City of Sydney Historical Association
2nd March, 2013 - History of Surry Hills & Darlinghurst
9th February, 2013 - Chinese New Year
12th January, 2013 - Tour of St Barnabas Church, Broadway
8th December, 2012 - Colonial Land Use and the Coxes of Mulgoa Valley
7th November, 2012 - Guided Tour of the Town Hall Vaults
3rd November, 2012 - 1954 Royal Tour
13th October, 2012 - Rise of Sydney's Department Stores
14th July, 2012 - Life & Times of Tommy Townshend
9th June, 2012 - "Reynolds" Cottages
19th May, 2012 - St Paul's College Tour
14th April, 2012 - Motorised Mayhem
10th March, 2012 - The Flying Fruit Fly Circus
4th February, 2012 - Quong Tart: High Tea and Scottish Ditties
14th January 2012: Dictionary of Sydney
10th December 2011: Admiral Arthur Philip - The Man
12th November 2011: Glebe Walk
8th October 2011: Bob Carr at the Annual General Meeting
3rd September 2011: History Week
13th August 2011: Tom Wentworth Wills –Visionary Sportsman
9th July 2011: Henry L'Estrange - Funambulist and Aeronaut
11th June 2011: Afro-American Servicemen in WWII
14th May 2011: Government House Tour
9th April 2011: Amazing Stories from Randwick
19th March 2011: The Ones that Got Away
12 Feb 2011: Chinese Market Gardens of Sydney
8 Jan 2011: St Andews College Tour
11 Dec 2010: Garden Palace Scandal
13 Nov 2010: Cumberland Digs
9 Oct 2010: Painting the Rocks
4 Sep 2010: Celebrate History Week
14 Aug 2010: Whaling, Wool and Wealth
10 Jul 2010: The Ones that Got Away
12 Jun 10: Percy Lindsay
8 May 10: Sydney Tramway Museum
10 Apr 10: Making of our nation
13 Mar 10: Reading photographs
13 Feb 2010: Macquarie Place
9 Jan 10: Sydney's Astronomical History
12 Dec 09: The colony
14 Nov 09: Women of The Rocks
10 Oct 09: History of Kent Brewery
5 Sep 09: Scandal, Crime & Corruption
15 Aug 09: Walk-Darling Harbour
11 Jul 09: Redfern Alexandria & Waterloo
06 Jun 09: Pubs & Publicans of Sydney
09 May 09 : C19th Sydney Firemen
18 Apr 09 : History of Darling Harbour
14 Mar 09: Bewitched!
Annual General Meeting 2009
Jan 2009 - Trade Hall
13th August 2011: Tom Wentworth Wills –Visionary Sportsman

On Saturday 13 August 2011, Greg de Moore spoke passionately to COSHA about his research into one of Australia’s least known sporting heroes, Tom Wills.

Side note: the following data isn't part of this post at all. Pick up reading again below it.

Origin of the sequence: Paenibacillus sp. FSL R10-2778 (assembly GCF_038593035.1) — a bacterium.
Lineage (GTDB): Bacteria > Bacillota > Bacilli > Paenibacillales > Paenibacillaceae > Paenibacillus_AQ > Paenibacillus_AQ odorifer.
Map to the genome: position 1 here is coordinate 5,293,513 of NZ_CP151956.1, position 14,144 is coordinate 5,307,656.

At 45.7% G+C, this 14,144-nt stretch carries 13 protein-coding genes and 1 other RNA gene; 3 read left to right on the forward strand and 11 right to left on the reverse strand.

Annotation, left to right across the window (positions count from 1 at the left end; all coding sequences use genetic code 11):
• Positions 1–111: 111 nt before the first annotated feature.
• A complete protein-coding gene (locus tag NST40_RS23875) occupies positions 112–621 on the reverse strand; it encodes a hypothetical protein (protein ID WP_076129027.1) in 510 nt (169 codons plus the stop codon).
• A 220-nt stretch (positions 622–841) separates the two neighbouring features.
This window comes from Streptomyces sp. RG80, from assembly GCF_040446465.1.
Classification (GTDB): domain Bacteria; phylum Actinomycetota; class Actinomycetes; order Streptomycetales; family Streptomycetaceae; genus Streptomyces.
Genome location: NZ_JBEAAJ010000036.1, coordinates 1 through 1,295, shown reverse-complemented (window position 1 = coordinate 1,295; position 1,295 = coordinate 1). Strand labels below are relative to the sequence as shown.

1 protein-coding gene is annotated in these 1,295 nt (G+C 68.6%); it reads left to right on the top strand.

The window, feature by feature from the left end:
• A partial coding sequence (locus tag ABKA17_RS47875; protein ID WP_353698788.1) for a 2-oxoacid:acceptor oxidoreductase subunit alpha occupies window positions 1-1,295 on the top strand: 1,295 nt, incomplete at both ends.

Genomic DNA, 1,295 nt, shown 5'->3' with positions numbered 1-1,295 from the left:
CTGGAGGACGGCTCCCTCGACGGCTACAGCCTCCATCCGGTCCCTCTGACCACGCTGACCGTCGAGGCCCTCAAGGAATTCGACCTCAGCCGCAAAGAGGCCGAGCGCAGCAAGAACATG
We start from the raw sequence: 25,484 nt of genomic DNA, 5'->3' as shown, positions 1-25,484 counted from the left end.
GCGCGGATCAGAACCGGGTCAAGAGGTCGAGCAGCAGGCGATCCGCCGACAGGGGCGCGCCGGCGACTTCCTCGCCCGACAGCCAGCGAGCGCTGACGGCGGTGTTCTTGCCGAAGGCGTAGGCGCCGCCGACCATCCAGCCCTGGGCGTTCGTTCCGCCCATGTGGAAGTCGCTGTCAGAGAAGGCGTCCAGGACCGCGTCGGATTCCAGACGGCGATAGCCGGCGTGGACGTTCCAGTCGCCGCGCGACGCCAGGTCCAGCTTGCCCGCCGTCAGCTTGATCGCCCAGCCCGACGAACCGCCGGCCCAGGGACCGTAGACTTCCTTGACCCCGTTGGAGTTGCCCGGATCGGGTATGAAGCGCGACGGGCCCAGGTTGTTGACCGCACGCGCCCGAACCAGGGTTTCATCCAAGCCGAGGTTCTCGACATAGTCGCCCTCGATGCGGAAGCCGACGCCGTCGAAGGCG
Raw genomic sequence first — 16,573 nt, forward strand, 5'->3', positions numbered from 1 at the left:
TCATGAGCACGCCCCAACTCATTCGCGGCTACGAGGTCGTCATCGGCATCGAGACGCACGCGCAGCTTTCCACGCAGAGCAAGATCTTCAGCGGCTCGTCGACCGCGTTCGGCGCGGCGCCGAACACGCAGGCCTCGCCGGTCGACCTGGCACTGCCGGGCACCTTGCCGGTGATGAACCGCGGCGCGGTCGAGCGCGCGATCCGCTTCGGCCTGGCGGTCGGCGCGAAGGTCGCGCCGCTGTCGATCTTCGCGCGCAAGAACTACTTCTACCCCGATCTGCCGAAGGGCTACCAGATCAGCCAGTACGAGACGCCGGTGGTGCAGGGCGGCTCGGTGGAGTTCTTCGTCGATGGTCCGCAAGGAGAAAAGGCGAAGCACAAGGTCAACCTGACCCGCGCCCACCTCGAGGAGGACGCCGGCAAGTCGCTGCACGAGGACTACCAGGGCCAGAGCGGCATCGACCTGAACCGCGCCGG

Greg de Moore is a consulting psychiatrist at Westmead and Blacktown hospitals and his biography Tom Wills: His Spectacular Rise and Tragic Fall (Allen and Unwin) was short-listed for the National Biography Award.

Wills was born in NSW, near Queanbeyan. The year was 1835. His father was editor of the Sydney Gazette; his mother raised and schooled in western Sydney. At the age of four, Wills and his family travelled to Victoria. There, growing up with the Djabwurrung Aborigines in the Grampians, he played their games and learnt their language. A lone white boy within Aboriginal clans, he earned their affection. Wills' father wished his son to become a lawyer, a statesman. With ambitious designs, he packed his 14-year-old son off to Rugby School in England. At Rugby, Tom absorbed the rules of the school's winter game: hundreds of boys shoving and kicking a football towards H-shaped goals. It was also whispered that in Wills, England was seeing the emergence of a brilliant young cricketer.

At the age of 21, Wills returned to Australia. If you can imagine a young man with the looks of Errol Flynn and skills of Ricky Ponting, then you'll understand his impact.

Wills dashingly strode on to the Melbourne Cricket Ground, handsome to a fault and with a physique that made women swoon. This was the man the colonies had heard about. The man who could bowl and bat like no other; who quoted Hamlet in his letters to the press. He and other young Turks wrote the first rules of what would become Australian Rules football. But it was on the cricket field that he was best known. Everyone wanted Wills.

But one event was to crush his spirit. In 1861, Wills' father left Victoria and bought a new property in central Queensland, not far from modern-day Springsure. Wills travelled with his father, along with more than 20 Victorian settlers, to this new land. Then, on the afternoon of October 17,1861, local Aborigines on Kairi land attacked and killed 19 white settlers. Among them was Wills' father. Fortuitously, Wills was away from the campsite. When he returned, several days later, the dead were already buried. It was the single biggest killing of white settlers in this country's history. The retribution, murky in details, surely killed hundreds of Aborigines.

In the shadow of his father's death, Wills undertook what I regard as the most significant act in Australian sporting history. He captained and coached an Aboriginal cricket team from western Victoria. This troupe, with Wills as its visible figurehead, travelled around Victoria and NSW. In Sydney, their base was Manly Beach. The team travelled to Newcastle, Wollongong, Campbelltown and stopped to played a team from Parramatta. The locals won by four runs. This tour was one of the first great acts of reconciliation between black and white.

But the life of a cricketer was not easy. It was a time when cricketers openly drank alcohol for breakfast and dashed from the field for a splash of liquor. In Australia the favourite drink was iced claret under the hot sun of Melbourne and Sydney. Sadly, almost predictably, Wills' life ended violently. In 1880, at the relatively young age of 44, Wills, now an alcoholic, stabbed himself in the heart.